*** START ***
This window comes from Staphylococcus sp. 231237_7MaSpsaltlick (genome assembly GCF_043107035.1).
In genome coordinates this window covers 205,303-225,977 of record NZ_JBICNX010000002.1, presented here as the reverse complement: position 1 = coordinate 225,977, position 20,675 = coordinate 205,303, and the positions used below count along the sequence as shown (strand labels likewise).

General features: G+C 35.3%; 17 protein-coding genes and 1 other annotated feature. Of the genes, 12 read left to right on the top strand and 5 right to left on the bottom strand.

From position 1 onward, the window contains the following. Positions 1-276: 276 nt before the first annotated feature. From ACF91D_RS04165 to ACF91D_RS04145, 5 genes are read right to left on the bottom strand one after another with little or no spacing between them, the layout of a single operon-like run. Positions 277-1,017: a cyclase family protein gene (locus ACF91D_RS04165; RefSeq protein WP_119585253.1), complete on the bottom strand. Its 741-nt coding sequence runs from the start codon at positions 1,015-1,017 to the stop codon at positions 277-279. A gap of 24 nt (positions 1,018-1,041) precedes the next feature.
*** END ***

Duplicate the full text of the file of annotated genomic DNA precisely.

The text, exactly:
This window comes from Staphylococcus sp. 231237_7MaSpsaltlick (genome assembly GCF_043107035.1).
In genome coordinates this window covers 205,303-225,977 of record NZ_JBICNX010000002.1, presented here as the reverse complement: position 1 = coordinate 225,977, position 20,675 = coordinate 205,303, and the positions used below count along the sequence as shown (strand labels likewise).

General features: G+C 35.3%; 17 protein-coding genes and 1 other annotated feature. Of the genes, 12 read left to right on the top strand and 5 right to left on the bottom strand.

From position 1 onward, the window contains the following. Positions 1-276: 276 nt before the first annotated feature. From ACF91D_RS04165 to ACF91D_RS04145, 5 genes are read right to left on the bottom strand one after another with little or no spacing between them, the layout of a single operon-like run. Positions 277-1,017: a cyclase family protein gene (locus ACF91D_RS04165; RefSeq protein WP_119585253.1), complete on the bottom strand. Its 741-nt coding sequence runs from the start codon at positions 1,015-1,017 to the stop codon at positions 277-279. A gap of 24 nt (positions 1,018-1,041) precedes the next feature.